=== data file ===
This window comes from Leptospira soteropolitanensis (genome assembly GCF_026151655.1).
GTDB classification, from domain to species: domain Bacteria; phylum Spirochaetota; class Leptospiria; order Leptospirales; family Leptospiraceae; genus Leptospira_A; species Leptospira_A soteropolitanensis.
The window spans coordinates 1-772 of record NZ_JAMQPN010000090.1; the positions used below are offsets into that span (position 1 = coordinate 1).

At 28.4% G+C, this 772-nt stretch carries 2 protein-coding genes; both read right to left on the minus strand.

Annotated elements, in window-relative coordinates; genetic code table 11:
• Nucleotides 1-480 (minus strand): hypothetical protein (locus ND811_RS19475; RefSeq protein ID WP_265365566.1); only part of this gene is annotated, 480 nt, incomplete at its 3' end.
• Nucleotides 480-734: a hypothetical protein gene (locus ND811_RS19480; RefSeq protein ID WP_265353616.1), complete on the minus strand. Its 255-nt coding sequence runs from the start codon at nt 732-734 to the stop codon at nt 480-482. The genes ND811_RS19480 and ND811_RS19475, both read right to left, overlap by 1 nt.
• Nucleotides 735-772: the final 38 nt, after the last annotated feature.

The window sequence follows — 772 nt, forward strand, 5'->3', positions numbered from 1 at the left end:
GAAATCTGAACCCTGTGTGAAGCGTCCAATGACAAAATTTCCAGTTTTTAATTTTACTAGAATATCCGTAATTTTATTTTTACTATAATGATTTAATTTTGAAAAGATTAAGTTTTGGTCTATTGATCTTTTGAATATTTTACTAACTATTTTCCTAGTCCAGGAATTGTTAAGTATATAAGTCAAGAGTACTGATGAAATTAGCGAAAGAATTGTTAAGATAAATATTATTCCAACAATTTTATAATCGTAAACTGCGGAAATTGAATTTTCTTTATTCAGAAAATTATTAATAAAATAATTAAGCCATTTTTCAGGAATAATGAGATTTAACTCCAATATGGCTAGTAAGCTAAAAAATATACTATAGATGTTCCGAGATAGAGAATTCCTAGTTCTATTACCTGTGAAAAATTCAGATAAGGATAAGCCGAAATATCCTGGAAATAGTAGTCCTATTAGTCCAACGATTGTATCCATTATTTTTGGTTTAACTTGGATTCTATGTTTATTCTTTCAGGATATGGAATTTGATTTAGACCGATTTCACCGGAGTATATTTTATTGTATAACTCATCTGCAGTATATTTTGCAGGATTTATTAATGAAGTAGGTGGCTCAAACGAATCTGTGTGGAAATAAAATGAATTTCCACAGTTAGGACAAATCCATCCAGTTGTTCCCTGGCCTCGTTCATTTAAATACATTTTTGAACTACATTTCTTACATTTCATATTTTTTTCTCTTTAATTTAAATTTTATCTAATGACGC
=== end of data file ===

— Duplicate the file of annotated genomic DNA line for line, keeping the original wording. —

This window comes from Leptospira soteropolitanensis (genome assembly GCF_026151655.1).
GTDB classification, from domain to species: domain Bacteria; phylum Spirochaetota; class Leptospiria; order Leptospirales; family Leptospiraceae; genus Leptospira_A; species Leptospira_A soteropolitanensis.
The window spans coordinates 1-772 of record NZ_JAMQPN010000090.1; the positions used below are offsets into that span (position 1 = coordinate 1).

At 28.4% G+C, this 772-nt stretch carries 2 protein-coding genes; both read right to left on the minus strand.

Annotated elements, in window-relative coordinates; genetic code table 11:
• Nucleotides 1-480 (minus strand): hypothetical protein (locus ND811_RS19475; RefSeq protein ID WP_265365566.1); only part of this gene is annotated, 480 nt, incomplete at its 3' end.
• Nucleotides 480-734: a hypothetical protein gene (locus ND811_RS19480; RefSeq protein ID WP_265353616.1), complete on the minus strand. Its 255-nt coding sequence runs from the start codon at nt 732-734 to the stop codon at nt 480-482. The genes ND811_RS19480 and ND811_RS19475, both read right to left, overlap by 1 nt.
• Nucleotides 735-772: the final 38 nt, after the last annotated feature.

The window sequence follows — 772 nt, forward strand, 5'->3', positions numbered from 1 at the left end:
GAAATCTGAACCCTGTGTGAAGCGTCCAATGACAAAATTTCCAGTTTTTAATTTTACTAGAATATCCGTAATTTTATTTTTACTATAATGATTTAATTTTGAAAAGATTAAGTTTTGGTCTATTGATCTTTTGAATATTTTACTAACTATTTTCCTAGTCCAGGAATTGTTAAGTATATAAGTCAAGAGTACTGATGAAATTAGCGAAAGAATTGTTAAGATAAATATTATTCCAACAATTTTATAATCGTAAACTGCGGAAATTGAATTTTCTTTATTCAGAAAATTATTAATAAAATAATTAAGCCATTTTTCAGGAATAATGAGATTTAACTCCAATATGGCTAGTAAGCTAAAAAATATACTATAGATGTTCCGAGATAGAGAATTCCTAGTTCTATTACCTGTGAAAAATTCAGATAAGGATAAGCCGAAATATCCTGGAAATAGTAGTCCTATTAGTCCAACGATTGTATCCATTATTTTTGGTTTAACTTGGATTCTATGTTTATTCTTTCAGGATATGGAATTTGATTTAGACCGATTTCACCGGAGTATATTTTATTGTATAACTCATCTGCAGTATATTTTGCAGGATTTATTAATGAAGTAGGTGGCTCAAACGAATCTGTGTGGAAATAAAATGAATTTCCACAGTTAGGACAAATCCATCCAGTTGTTCCCTGGCCTCGTTCATTTAAATACATTTTTGAACTACATTTCTTACATTTCATATTTTTTTCTCTTTAATTTAAATTTTATCTAATGACGC